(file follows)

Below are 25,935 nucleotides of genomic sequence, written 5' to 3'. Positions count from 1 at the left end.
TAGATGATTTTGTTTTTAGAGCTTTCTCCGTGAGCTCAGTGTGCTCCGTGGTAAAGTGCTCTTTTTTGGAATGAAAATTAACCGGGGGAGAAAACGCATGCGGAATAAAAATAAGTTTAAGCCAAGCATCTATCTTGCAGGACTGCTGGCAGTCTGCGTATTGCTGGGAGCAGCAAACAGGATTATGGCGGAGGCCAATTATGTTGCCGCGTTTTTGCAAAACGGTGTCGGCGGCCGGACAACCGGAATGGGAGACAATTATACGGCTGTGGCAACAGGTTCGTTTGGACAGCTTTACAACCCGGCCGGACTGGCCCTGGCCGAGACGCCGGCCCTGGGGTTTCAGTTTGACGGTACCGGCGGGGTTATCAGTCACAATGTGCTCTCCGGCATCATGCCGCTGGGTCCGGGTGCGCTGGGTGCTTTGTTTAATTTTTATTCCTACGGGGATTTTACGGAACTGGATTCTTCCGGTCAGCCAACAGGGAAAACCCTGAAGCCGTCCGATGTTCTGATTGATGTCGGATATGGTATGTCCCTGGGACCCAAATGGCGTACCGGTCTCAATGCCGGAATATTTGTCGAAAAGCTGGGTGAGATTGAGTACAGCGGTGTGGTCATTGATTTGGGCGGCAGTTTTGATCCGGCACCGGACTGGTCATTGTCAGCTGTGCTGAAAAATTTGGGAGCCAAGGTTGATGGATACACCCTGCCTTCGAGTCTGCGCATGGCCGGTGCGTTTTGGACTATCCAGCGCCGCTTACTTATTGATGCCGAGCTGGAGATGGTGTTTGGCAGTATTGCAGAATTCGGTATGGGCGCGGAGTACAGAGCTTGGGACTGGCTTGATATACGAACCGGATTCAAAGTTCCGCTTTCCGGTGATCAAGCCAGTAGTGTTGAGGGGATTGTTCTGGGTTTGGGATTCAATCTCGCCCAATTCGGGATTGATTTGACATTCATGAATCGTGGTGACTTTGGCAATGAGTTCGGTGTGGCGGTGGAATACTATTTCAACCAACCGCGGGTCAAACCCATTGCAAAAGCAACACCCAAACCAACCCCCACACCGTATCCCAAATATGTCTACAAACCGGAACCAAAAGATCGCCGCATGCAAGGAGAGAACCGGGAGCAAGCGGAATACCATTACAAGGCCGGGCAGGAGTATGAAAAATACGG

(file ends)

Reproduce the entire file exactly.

Below are 25,935 nucleotides of genomic sequence, written 5' to 3'. Positions count from 1 at the left end.
TAGATGATTTTGTTTTTAGAGCTTTCTCCGTGAGCTCAGTGTGCTCCGTGGTAAAGTGCTCTTTTTTGGAATGAAAATTAACCGGGGGAGAAAACGCATGCGGAATAAAAATAAGTTTAAGCCAAGCATCTATCTTGCAGGACTGCTGGCAGTCTGCGTATTGCTGGGAGCAGCAAACAGGATTATGGCGGAGGCCAATTATGTTGCCGCGTTTTTGCAAAACGGTGTCGGCGGCCGGACAACCGGAATGGGAGACAATTATACGGCTGTGGCAACAGGTTCGTTTGGACAGCTTTACAACCCGGCCGGACTGGCCCTGGCCGAGACGCCGGCCCTGGGGTTTCAGTTTGACGGTACCGGCGGGGTTATCAGTCACAATGTGCTCTCCGGCATCATGCCGCTGGGTCCGGGTGCGCTGGGTGCTTTGTTTAATTTTTATTCCTACGGGGATTTTACGGAACTGGATTCTTCCGGTCAGCCAACAGGGAAAACCCTGAAGCCGTCCGATGTTCTGATTGATGTCGGATATGGTATGTCCCTGGGACCCAAATGGCGTACCGGTCTCAATGCCGGAATATTTGTCGAAAAGCTGGGTGAGATTGAGTACAGCGGTGTGGTCATTGATTTGGGCGGCAGTTTTGATCCGGCACCGGACTGGTCATTGTCAGCTGTGCTGAAAAATTTGGGAGCCAAGGTTGATGGATACACCCTGCCTTCGAGTCTGCGCATGGCCGGTGCGTTTTGGACTATCCAGCGCCGCTTACTTATTGATGCCGAGCTGGAGATGGTGTTTGGCAGTATTGCAGAATTCGGTATGGGCGCGGAGTACAGAGCTTGGGACTGGCTTGATATACGAACCGGATTCAAAGTTCCGCTTTCCGGTGATCAAGCCAGTAGTGTTGAGGGGATTGTTCTGGGTTTGGGATTCAATCTCGCCCAATTCGGGATTGATTTGACATTCATGAATCGTGGTGACTTTGGCAATGAGTTCGGTGTGGCGGTGGAATACTATTTCAACCAACCGCGGGTCAAACCCATTGCAAAAGCAACACCCAAACCAACCCCCACACCGTATCCCAAATATGTCTACAAACCGGAACCAAAAGATCGCCGCATGCAAGGAGAGAACCGGGAGCAAGCGGAATACCATTACAAGGCCGGGCAGGAGTATGAAAAATACGG